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       tcpspy.rules - configuration file for tcpspy


       This   file,   by   default   /etc/tcpspy.rules,   is   read   by   the
       /etc/init.d/tcpspy script at init time in  order  to  configure  tcpspy
       (see tcpspy(8)) logger filtering rules.

       It might look like:

              # /etc/tcpspt.rules example
              user "joedoe" and rport 22 and raddr
              user 1003
              lport 22 or lport 21
              (lport 23 and user "joedoe") or raddr

       This rules file specifies that tcpspy logs tcp connections according to
       4 rules (line 1 to line 4 - one per each line) using the boolean  logic
       (see below) to evaluate each rule.

       This particular example logs conections:

       line 1 - for user "joedoe" connecting to (remote)

       line 2 - for user whose UID is 1003

       line 3 - to localhost:22 or localhost:21

       line 4 - for user "joedoe" to localhost:23 or to (remote)

       Everything  from  an  "#"  signal  and  the end of the line will not be

   Rule Syntax - just extracted from tcpspy(8)
       A rule may be specified with the following comparison operators:

       user uid
              True if the local user initiating or  accepting  the  connection
              has the effective user id uid.

       user "username"
              Same as above, but using a username instead of a user id.

       lport port
              True if the local end of the connection has port number port.

       lport [low] - [high]
              True  if  the  local  end  of  the  connection has a port number
              greater than or equal to low and less than or equal to high.  If
              the form low- is used, high is assumed to be 65535.  If the form
              -high is used, low is assumed to be 0. It is an  error  to  omit
              both low and high.

       lport "service"
              Same  as  above,  but  using  a  service name from /etc/services
              instead of a port number.

       rport  Same as lport but compares the port number of the remote end  of
              the connection.

       laddr n.n.n.n[/m.m.m.m]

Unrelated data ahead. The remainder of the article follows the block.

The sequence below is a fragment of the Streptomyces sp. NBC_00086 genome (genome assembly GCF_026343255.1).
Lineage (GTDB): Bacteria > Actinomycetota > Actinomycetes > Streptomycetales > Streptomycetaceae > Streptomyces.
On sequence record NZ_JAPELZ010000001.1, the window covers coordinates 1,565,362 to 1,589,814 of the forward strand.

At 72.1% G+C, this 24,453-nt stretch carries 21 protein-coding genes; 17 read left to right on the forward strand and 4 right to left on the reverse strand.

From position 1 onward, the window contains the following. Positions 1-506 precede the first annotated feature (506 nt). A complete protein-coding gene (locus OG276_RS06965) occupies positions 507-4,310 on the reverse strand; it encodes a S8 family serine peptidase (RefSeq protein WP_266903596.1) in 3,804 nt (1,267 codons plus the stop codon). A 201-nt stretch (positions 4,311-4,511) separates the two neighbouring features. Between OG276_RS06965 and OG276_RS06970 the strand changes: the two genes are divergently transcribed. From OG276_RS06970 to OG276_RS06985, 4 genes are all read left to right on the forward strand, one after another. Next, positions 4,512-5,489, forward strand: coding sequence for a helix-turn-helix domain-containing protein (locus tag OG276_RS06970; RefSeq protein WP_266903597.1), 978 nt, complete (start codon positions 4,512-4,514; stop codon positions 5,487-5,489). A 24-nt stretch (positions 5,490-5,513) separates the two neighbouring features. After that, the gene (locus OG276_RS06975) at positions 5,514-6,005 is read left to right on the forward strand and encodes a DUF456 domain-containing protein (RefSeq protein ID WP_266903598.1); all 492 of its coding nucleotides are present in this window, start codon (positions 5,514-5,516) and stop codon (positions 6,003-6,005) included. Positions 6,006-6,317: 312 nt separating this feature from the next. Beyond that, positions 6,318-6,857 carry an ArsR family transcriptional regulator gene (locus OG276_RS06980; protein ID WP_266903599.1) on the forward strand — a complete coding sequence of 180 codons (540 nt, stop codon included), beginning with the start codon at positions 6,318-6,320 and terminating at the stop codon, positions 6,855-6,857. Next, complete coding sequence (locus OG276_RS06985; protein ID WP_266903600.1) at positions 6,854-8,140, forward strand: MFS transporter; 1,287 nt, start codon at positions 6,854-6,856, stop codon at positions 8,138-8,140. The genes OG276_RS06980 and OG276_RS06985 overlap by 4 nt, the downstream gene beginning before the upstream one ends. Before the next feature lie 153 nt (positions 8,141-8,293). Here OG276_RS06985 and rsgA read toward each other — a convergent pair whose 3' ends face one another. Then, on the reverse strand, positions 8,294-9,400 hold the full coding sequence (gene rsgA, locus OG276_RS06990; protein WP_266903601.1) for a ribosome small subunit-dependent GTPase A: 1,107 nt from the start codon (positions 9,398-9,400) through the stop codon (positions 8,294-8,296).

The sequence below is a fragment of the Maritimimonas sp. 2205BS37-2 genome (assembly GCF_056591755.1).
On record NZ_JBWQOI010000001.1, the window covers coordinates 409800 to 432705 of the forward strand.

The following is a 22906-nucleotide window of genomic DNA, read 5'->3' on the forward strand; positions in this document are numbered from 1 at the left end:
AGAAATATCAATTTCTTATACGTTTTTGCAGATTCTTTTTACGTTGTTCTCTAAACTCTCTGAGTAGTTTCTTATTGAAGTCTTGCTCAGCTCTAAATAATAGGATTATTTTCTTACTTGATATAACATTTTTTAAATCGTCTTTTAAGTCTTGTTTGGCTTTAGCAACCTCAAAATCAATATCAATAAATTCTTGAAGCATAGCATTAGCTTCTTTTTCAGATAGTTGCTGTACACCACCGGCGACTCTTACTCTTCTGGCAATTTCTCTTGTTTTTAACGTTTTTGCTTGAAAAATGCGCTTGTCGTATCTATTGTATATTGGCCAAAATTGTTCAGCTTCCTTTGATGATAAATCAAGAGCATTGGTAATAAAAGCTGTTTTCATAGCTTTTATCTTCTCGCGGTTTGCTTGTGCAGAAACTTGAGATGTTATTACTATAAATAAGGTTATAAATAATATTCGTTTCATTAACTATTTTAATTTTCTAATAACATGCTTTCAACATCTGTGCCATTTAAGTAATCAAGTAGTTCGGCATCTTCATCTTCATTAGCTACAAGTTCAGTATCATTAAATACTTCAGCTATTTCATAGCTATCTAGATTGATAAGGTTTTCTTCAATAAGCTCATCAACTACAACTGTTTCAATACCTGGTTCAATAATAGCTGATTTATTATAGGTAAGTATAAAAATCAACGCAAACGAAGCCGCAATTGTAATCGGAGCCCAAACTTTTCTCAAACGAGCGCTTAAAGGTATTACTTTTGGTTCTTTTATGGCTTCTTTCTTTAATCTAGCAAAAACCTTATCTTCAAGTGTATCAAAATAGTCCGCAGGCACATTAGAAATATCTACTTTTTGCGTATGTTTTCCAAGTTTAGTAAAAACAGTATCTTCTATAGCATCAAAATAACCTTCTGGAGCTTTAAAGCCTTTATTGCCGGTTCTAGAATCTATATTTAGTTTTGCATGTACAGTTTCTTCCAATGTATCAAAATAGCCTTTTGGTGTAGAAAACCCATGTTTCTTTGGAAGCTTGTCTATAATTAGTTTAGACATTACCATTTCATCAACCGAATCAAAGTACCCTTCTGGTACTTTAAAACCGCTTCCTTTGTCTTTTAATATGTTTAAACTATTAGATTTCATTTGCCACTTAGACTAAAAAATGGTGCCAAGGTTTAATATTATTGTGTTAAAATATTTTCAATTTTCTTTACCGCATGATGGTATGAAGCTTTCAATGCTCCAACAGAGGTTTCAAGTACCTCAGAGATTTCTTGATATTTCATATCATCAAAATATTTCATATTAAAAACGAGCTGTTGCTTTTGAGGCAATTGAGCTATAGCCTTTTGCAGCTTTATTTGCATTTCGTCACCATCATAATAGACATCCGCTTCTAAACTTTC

Interpreted  as  a "net/mask" expression; true if "net" is equal
              to the bitwise AND of the local address of  the  connection  and
              "mask".  If  no  mask is specified, a default mask with all bits
              set ( is used.

       raddr  Same as laddr but compares the remote address.

       exe "pattern"
              True  if  the  full  filename  (including  directory)   of   the
              executable that created/accepted the connection matches pattern,
              a glob(7)-style wildcard pattern.

              The  pattern  ""   (an   empty   string)   matches   connections
              created/accepted  by  processes  whose  executable  filename  is

              If the -p option is not specified, a  warning  message  will  be
              printed,  and the result of this comparison will always be true.

       Expressions (including the  comparisons listed  above)  may  be  joined
       together with the following logical operations:

       expr1 or expr2
              True if either of expr1 or expr2 are true (logical OR).

       expr1 and expr2
              True if both expr1 and expr2 are true (logical AND).

       not expr
              True if expr is false (logical NOT).

       Rules  are  evaluated  from  left  to right. Whitespace (space, tab and
       newline) characters are ignored between "words".  Rules  consisting  of
       only  whitespace  match  no  connections,  but  do  not cause an error.
       Parentheses, ’(’ and ’)’ may be placed around expressions to affect the
       order of evaluation.

       These  are  some  sample  rules  which further demonstrate how they are

       user "joe" and rport "ssh"
              Log connections made by user "joe" for the service "ssh".

       not raddr and rport 25 and (user "bob" or user "joe")
              Log  connections made by users "bob" and "joe" to remote port 25
              on machines not on a fictional "intranet".


       Tim J. Robbins (tcpspy), Pablo Lorenzzoni (this manpage)


       glob(7), proc(5), services(5), signal(7), syslog(3), tcpspy(8)